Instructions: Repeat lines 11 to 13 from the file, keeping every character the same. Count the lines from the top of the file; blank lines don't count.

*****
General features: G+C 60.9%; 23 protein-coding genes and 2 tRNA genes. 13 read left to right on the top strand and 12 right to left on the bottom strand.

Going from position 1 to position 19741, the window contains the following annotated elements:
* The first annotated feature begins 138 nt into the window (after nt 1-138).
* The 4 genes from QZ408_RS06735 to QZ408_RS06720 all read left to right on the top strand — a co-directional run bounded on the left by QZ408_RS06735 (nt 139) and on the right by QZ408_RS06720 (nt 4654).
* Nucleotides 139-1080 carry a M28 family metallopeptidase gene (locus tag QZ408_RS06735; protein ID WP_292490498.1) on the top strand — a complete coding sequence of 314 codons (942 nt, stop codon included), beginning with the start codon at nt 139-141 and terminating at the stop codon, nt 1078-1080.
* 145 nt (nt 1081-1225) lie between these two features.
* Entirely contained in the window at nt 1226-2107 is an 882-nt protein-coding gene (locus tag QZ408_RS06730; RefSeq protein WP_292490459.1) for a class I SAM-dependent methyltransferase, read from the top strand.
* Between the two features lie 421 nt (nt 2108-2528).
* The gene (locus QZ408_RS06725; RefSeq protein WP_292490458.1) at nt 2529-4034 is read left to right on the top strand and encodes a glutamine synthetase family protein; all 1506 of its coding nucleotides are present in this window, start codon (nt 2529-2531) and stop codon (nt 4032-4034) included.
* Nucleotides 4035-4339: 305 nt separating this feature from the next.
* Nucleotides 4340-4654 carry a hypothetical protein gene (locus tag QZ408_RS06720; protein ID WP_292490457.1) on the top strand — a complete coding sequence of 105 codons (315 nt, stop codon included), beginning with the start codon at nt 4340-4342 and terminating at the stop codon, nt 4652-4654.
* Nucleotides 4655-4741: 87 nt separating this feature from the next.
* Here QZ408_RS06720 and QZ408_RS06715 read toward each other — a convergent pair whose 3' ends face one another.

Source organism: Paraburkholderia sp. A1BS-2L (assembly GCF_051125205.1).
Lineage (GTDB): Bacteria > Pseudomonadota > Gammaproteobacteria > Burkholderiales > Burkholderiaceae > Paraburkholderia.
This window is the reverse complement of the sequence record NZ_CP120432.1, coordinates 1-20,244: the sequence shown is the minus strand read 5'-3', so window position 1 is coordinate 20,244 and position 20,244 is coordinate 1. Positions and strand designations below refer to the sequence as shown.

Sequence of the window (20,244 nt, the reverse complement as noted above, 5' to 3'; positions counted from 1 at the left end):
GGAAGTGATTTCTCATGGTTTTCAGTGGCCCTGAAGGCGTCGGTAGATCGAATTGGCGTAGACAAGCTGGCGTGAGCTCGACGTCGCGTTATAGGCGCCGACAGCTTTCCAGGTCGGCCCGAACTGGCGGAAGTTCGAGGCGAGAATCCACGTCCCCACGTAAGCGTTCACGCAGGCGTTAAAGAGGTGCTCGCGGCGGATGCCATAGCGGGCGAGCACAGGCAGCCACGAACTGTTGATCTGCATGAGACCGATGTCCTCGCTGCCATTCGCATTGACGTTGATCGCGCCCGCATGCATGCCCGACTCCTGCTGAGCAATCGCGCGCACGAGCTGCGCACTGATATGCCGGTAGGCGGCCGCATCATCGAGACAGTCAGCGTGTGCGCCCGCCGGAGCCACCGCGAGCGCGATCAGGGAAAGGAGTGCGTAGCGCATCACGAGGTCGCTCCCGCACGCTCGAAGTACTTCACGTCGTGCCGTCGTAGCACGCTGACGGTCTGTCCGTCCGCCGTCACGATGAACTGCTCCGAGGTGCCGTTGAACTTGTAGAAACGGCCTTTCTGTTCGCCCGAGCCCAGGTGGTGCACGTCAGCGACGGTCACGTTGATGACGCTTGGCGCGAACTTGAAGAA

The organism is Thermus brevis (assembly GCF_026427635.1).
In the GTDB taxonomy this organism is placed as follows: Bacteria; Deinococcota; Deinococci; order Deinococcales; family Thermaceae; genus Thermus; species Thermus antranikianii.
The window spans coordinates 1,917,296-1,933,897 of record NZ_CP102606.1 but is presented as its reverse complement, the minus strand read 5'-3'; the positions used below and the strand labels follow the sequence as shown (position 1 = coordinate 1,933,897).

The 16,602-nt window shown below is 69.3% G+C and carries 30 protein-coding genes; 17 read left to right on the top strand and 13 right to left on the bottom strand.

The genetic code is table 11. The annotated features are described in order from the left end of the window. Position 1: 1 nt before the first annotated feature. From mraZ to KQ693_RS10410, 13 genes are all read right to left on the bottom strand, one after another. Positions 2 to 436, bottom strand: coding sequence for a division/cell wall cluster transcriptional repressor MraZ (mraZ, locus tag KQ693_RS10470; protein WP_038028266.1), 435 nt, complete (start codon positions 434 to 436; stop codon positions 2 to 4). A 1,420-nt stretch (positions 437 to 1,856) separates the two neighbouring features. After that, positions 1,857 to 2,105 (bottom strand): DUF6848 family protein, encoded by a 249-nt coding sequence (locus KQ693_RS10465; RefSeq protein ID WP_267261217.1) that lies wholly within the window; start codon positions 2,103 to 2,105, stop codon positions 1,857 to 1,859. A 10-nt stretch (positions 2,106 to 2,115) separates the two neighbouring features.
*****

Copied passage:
* Nucleotides 4340-4654 carry a hypothetical protein gene (locus tag QZ408_RS06720; protein ID WP_292490457.1) on the top strand — a complete coding sequence of 105 codons (315 nt, stop codon included), beginning with the start codon at nt 4340-4342 and terminating at the stop codon, nt 4652-4654.
* Nucleotides 4655-4741: 87 nt separating this feature from the next.
* Here QZ408_RS06720 and QZ408_RS06715 read toward each other — a convergent pair whose 3' ends face one another.